What does a PSW actually do?
PSWs help with what we call “activities of daily living”. To put it in a nutshell, PSWs do the things a person would normally do for themselves but cannot due to age, illness, or infirmity. This is a wide variety of tasks ranging from basic homemaking to healthcare services within our scope of practice. Here is a non-exclusive list of some of the things we can help you or your loved one with, remembering that each client will need a varying degree of physical assistance with each given task:
- Companionship and recreation: providing for the social needs by spending time with clients, chatting, playing games or cards, doing crafts, having tea, or whatever is your loved one enjoys doing
- Exercise: accompany on walks, basic range of motion exercises, seated exercise program for the elderly, assist with client-specific physiotherapist recommended exercises
- Bathing/showering: assistance ranging from just a hand to get into/out of the tub/shower to full physical assist, bed baths
- Medication assistance: physical assistance taking pre-poured prescription medications, ensuring clients remember to take medications on-time
- Transfers: safely moving from one surface to another – getting in or out of a bed, wheelchair, etc, using transfer boards and a variety of mechanical and non-mechanical lifts and transfer devices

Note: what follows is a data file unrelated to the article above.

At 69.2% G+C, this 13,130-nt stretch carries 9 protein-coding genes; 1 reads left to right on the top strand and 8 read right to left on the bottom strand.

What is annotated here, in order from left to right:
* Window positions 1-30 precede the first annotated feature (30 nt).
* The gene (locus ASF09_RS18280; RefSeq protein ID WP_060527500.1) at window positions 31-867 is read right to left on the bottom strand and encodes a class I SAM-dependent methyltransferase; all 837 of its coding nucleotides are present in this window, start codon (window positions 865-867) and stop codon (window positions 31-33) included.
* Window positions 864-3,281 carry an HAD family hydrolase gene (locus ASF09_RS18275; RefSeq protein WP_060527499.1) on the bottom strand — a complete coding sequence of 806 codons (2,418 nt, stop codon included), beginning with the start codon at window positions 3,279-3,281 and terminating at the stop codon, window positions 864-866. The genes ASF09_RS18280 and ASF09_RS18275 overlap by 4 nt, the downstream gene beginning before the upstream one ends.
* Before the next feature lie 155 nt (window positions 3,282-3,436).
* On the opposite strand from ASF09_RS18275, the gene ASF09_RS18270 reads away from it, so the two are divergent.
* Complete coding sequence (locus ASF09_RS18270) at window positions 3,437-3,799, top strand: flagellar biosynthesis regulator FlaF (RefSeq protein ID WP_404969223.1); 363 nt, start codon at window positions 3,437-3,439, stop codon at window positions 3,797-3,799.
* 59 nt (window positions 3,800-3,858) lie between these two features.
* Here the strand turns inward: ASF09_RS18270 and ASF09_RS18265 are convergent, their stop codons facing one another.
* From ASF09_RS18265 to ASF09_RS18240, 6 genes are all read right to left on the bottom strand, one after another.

- Meal planning and preparation: preparing healthy meals or snacks
- Dressing: selection of appropriate clothing, physical assistance getting dressed, ensuring dirty clothes/bedding are making it to the laundry
- Grooming: facial shaving, nail care, hair brushing
- Oral hygiene
- Repositioning and wound care: moving clients in bed to prevent sores, using pillows in a skillful manner to prevent sores in common pressure spots, monitoring skin and development/healing of sores, applying barrier creams, maintain dressings in chronic wound care
- Foot care: nail trimming, foot soaking, skin care—I do not at this time have the tools to treat corns, calluses, etc.
- Feeding: ensuring safety with those who have special diets, thickened fluids, or trouble swallowing, or trouble using utensils
- Ostomy care: emptying and changing colostomy/ileostomy bags
- Catheter care: emptying (and measuring/recording if desired) contents, changing from night to day bags and vice versa, catheter bag maintenance,
- Light household duties: laundry, housekeeping
- Palliative care: assisting with personal care and being there to comfort and journey with those approaching end-of-life
- Respite care: spending time with clients so that family caregivers can get away and take a much-needed break.
I assist my clients with whatever it is they need to live as independently, safely, and comfortably as possible. Feel free to cherry pick from the list above, and if there is a need that’s not on the list, reach out to me via the contact form below, email or telephone to see if what you have in mind is something I can do.